Pheonix is a maker of BIOS's, so the message may be coming from the BIOS chip's functions to monitor what are known as SMART messages from the HDD's. SMART is a system inside the HDD (on its own controller board) that monitors the operations of the HDD. One of its functions is to keep track of a semi-hidden system to detect failing sectors of the HDD as they are used, and replace them with spare good sectors. Usually the problem can be detected before the sector fails completely, and the data on the failing sector can be read correctly and copied to the new good sector. This all happens in the background and you lose nothing, so you don't have to worry about it. But the SMART system tracks these events, and ultimately sends out a warning when the total number exceeds some threshold. That means two things. One is that your HDD has had quite a few faulty sectors corrected, and that projects to even more failures in future. The other is that the stock of spare good sectors is getting low, and if you do nothing the system may not be able to allocate new good spares in future failures.
So, what to do? Buy a replacement HDD and clone the old one to the new one as soon as you can. The SMART warning usually is issued before the failures are so bad that you lose data, so cloning now should work well and cure your problem. Then you replace the old HDD with the new one and discard the old one with flaws.
I had to do this about a month ago. During the cloning operation, many of the old HDD's sectors generated read errors, but I simply told the cloning software tool to ignore those problems and continue working through the HDD. My hope was that the bad sectors did not contain any important data. And that's how it worked out! I checked the clone copy for problems two different ways after it was done, and it has no errors. The machine is now working perfectly with the clone disk in place. So, acting promptly to replace the failing HDD when the error message showed up did exactly what it was intended to do - saved everything and prevented a major data loss problem.
That's a pretty comprehensive reply with the simple motivation of helping someone you don't even know and I thank you very much. Now I need to decide if I should replace the HDD or get a new computer,correct? is cloning the HDD difficult for a virtual novice?
Actually, no, it's not difficult. You need cloning software, and there are several good ones you can buy. Acronis True Image is one, also Easeus, and others.
However, you may well get good software free! Several HDD makers will let you download their custom cloning software free from their website. They do this as a service to induce you to buy THEIR HDD units, so here's the "hook" in the deal. They don't worry about what old HDD you are getting rid of. But their software will only make a clone copy TO one of their drives. For example, Seagate has Disk Wizard. WD has Acronis True Image WD Edition. Both of these appear to be customized versions of Acronis. Some other HDD makers have their own free utilities.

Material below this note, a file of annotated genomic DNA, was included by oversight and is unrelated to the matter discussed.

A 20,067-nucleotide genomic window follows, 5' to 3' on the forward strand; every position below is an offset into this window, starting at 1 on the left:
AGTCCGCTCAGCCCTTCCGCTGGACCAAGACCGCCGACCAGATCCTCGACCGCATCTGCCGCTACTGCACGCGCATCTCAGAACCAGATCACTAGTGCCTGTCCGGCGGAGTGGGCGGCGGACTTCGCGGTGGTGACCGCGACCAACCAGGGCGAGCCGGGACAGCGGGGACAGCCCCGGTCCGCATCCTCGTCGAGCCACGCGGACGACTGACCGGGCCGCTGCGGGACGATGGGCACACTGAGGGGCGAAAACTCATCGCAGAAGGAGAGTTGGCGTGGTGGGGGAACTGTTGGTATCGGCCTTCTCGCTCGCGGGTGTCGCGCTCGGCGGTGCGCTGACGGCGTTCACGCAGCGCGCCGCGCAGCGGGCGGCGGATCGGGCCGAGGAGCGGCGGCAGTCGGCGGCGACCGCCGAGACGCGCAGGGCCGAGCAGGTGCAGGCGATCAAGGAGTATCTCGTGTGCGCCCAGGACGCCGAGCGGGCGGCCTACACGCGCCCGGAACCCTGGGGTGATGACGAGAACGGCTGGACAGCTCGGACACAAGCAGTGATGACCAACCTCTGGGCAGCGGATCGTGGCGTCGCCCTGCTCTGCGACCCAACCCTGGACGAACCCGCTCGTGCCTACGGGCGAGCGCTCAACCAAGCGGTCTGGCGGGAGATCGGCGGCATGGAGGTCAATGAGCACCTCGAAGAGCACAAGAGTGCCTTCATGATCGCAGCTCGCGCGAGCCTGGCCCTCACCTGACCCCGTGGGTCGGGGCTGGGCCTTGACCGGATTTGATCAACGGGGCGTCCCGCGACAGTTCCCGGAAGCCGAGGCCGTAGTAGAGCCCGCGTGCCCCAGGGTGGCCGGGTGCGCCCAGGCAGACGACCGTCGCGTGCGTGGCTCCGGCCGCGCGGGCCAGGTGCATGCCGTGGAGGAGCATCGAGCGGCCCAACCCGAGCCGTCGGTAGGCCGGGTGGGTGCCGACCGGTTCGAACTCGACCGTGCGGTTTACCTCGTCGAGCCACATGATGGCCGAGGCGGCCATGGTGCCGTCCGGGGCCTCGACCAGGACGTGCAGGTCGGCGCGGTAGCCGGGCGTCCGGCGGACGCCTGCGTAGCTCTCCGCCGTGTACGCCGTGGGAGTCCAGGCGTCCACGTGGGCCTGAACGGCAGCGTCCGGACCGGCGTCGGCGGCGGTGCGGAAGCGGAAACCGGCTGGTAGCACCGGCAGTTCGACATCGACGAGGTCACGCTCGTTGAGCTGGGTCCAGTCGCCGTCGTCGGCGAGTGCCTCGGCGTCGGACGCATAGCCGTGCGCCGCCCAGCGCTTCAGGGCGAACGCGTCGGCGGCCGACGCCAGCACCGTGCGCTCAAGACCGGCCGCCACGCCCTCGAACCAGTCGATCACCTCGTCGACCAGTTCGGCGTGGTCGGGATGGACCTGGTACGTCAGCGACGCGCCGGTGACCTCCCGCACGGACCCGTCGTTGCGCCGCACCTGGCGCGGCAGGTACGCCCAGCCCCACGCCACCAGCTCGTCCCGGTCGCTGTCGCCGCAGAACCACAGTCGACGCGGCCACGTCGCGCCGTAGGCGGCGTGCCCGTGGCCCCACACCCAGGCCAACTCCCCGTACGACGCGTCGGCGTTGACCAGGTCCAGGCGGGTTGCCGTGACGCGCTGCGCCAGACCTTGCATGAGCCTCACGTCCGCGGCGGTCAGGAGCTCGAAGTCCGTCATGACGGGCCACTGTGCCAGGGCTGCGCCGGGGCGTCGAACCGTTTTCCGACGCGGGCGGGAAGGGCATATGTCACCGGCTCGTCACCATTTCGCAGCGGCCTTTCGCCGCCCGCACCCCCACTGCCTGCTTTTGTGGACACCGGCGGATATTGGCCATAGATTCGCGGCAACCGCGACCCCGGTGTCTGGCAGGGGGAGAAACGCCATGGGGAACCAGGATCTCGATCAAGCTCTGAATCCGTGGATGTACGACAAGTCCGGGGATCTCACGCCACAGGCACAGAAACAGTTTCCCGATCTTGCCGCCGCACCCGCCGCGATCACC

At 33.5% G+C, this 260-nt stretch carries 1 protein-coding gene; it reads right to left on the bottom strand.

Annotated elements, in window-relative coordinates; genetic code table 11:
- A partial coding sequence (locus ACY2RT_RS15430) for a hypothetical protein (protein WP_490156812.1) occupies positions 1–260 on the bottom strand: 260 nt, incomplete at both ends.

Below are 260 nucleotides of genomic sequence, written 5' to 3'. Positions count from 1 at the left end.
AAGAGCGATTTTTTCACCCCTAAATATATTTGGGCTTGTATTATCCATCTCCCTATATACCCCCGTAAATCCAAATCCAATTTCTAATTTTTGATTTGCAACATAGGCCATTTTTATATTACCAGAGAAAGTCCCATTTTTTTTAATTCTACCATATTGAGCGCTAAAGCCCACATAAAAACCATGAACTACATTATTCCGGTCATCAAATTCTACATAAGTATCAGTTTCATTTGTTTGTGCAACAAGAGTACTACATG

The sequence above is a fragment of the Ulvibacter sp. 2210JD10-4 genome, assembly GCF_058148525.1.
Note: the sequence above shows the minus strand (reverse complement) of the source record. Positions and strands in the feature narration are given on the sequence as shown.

Make sure you get and read the manual for the software you download. The customized Acronis versions I mentioned above do a LOT more than cloning, so you should learn all their uses. The manuals also will help you with one small problem I've had with them. The most common story is someone who is upgrading to a larger HDD and replacing their older one. (That's not quite your reason for replacement, but that does not matter.)
When you run the cloning tool its first step is to be sure you specify the correct SOURCE and DESTINATI0N units. Don't get these backwards - the DESTINATION unit will get completely wiped out and loaded with new stuff, so make sure it is the NEW HDD you bought, not your old one! Next it will propose a bunch of settings for the structure of the new HDD. The steps it is preparing for are Partitioning and Formatting. A Partition is a chunk of the HDD that will be treated by Windows as a "drive" with its own letter name. You can have one or a few of these Partitions on one HDD unit, and you can set their size when they are created. But they are hard to change later. Quite commonly the user actually wants ALL of the new HDD to be one large Partition. But the default settings often presented to you make the Partition size on the new HDD the same size as the old one. If you approve this, you will have spare space called "Unallocated Space" on your new HDD that you CAN use to create a second (or more) Partition on, and then use it as a separate "drive". BUT if that is not what you want - if you want the WHOLE new HDD to be in the Partition - you can use the menus to change the settings to what you want. The manual can help you spot how to do this.
The whole idea of cloning is that you make a complete copy of absolutely everything on your old HDD, including putting certain key files in just the right places, so that it can become your new boot drive known as C:. Once the clone is made, you can connect it to your mobo in the same place as the old drive was, and remove the old HDD completely. Your machine will behave just the same as before, except that the C: drive will probably be a different size.
IF your old HDD actually has more than one Partition on it to begin with, the default settings are different. Most commonly they propose to make Partitions on the new HDD to match all the ones on the old one, but they set each new Partition's size in Proportion. That is, if the old drive's first Partition took up 35% of the space on that HDD unit, the cloning software will propose that its clone copy on the new HDD will take up 35% of the NEW HDD's space, whatever that is. Etc. Often this, too, is not what you want. Again, using the menu systems you can specify the size YOU want for each Partition on the new HDD, as long as the total is not larger than the unit.